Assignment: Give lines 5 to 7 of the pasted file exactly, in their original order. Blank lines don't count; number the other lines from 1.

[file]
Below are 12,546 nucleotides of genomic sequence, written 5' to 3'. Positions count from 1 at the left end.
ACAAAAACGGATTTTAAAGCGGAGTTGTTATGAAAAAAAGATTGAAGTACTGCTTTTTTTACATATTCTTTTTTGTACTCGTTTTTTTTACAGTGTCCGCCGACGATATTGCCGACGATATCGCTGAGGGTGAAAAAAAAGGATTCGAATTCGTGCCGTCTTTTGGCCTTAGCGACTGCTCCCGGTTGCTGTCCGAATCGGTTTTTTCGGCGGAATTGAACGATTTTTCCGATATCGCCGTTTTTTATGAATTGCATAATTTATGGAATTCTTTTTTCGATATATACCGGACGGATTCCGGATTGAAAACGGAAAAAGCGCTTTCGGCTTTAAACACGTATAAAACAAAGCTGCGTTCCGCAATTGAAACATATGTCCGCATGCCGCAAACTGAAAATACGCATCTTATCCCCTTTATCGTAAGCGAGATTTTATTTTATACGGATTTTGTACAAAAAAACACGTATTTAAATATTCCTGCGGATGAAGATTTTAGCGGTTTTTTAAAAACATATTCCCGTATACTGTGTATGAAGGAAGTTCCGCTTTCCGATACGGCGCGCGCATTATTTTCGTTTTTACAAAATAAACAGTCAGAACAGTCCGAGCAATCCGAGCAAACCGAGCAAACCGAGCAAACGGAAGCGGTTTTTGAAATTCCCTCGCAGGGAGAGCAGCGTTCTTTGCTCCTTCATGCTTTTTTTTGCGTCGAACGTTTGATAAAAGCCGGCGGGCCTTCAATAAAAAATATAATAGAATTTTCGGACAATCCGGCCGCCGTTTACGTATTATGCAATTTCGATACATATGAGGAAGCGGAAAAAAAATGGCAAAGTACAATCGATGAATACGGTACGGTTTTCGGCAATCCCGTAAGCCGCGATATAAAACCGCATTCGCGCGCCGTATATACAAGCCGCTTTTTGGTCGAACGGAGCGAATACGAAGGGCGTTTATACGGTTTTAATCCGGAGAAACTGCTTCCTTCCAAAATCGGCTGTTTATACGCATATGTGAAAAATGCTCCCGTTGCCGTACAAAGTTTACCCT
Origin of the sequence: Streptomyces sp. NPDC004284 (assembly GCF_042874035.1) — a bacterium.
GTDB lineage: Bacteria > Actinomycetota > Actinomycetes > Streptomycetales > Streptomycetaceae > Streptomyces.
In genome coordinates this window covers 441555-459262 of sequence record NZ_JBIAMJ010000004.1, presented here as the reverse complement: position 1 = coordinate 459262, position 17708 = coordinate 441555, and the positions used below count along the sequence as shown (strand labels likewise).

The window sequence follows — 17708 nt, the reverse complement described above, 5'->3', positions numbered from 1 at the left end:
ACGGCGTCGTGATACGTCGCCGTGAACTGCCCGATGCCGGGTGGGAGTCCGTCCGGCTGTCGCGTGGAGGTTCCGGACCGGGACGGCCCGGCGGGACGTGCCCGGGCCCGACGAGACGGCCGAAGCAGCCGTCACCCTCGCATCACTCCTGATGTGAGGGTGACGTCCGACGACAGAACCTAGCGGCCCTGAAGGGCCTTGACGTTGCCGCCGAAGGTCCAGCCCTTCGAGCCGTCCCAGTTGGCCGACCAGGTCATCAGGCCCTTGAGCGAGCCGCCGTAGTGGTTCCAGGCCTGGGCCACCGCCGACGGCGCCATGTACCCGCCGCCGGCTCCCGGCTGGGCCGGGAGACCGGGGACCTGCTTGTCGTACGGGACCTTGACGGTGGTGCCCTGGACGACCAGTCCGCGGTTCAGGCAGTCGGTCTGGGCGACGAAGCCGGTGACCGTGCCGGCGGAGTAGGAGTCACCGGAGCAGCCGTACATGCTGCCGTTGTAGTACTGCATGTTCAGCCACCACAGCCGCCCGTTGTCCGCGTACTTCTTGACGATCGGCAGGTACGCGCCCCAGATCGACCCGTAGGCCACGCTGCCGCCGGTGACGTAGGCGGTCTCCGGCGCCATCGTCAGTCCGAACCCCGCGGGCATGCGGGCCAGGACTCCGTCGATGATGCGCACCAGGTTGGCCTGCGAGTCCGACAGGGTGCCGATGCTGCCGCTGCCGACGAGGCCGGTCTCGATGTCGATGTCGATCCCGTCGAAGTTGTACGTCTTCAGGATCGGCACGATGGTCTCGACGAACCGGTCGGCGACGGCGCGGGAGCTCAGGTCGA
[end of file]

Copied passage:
In genome coordinates this window covers 441555-459262 of sequence record NZ_JBIAMJ010000004.1, presented here as the reverse complement: position 1 = coordinate 459262, position 17708 = coordinate 441555, and the positions used below count along the sequence as shown (strand labels likewise).

The window sequence follows — 17708 nt, the reverse complement described above, 5'->3', positions numbered from 1 at the left end:
ACGGCGTCGTGATACGTCGCCGTGAACTGCCCGATGCCGGGTGGGAGTCCGTCCGGCTGTCGCGTGGAGGTTCCGGACCGGGACGGCCCGGCGGGACGTGCCCGGGCCCGACGAGACGGCCGAAGCAGCCGTCACCCTCGCATCACTCCTGATGTGAGGGTGACGTCCGACGACAGAACCTAGCGGCCCTGAAGGGCCTTGACGTTGCCGCCGAAGGTCCAGCCCTTCGAGCCGTCCCAGTTGGCCGACCAGGTCATCAGGCCCTTGAGCGAGCCGCCGTAGTGGTTCCAGGCCTGGGCCACCGCCGACGGCGCCATGTACCCGCCGCCGGCTCCCGGCTGGGCCGGGAGACCGGGGACCTGCTTGTCGTACGGGACCTTGACGGTGGTGCCCTGGACGACCAGTCCGCGGTTCAGGCAGTCGGTCTGGGCGACGAAGCCGGTGACCGTGCCGGCGGAGTAGGAGTCACCGGAGCAGCCGTACATGCTGCCGTTGTAGTACTGCATGTTCAGCCACCACAGCCGCCCGTTGTCCGCGTACTTCTTGACGATCGGCAGGTACGCGCCCCAGATCGACCCGTAGGCCACGCTGCCGCCGGTGACGTAGGCGGTCTCCGGCGCCATCGTCAGTCCGAACCCCGCGGGCATGCGGGCCAGGACTCCGTCGATGATGCGCACCAGGTTGGCCTGCGAGTCCGACAGGGTGCCGATGCTGCCGCTGCCGACGAGGCCGGTCTCGATGTCGATGTCGATCCCGTCGAAGTTGTACGTCTTCAGGATCGGCACGATGGTCTCGACGAACCGGTCGGCGACGGCGCGGGAGCTCAGGTCGA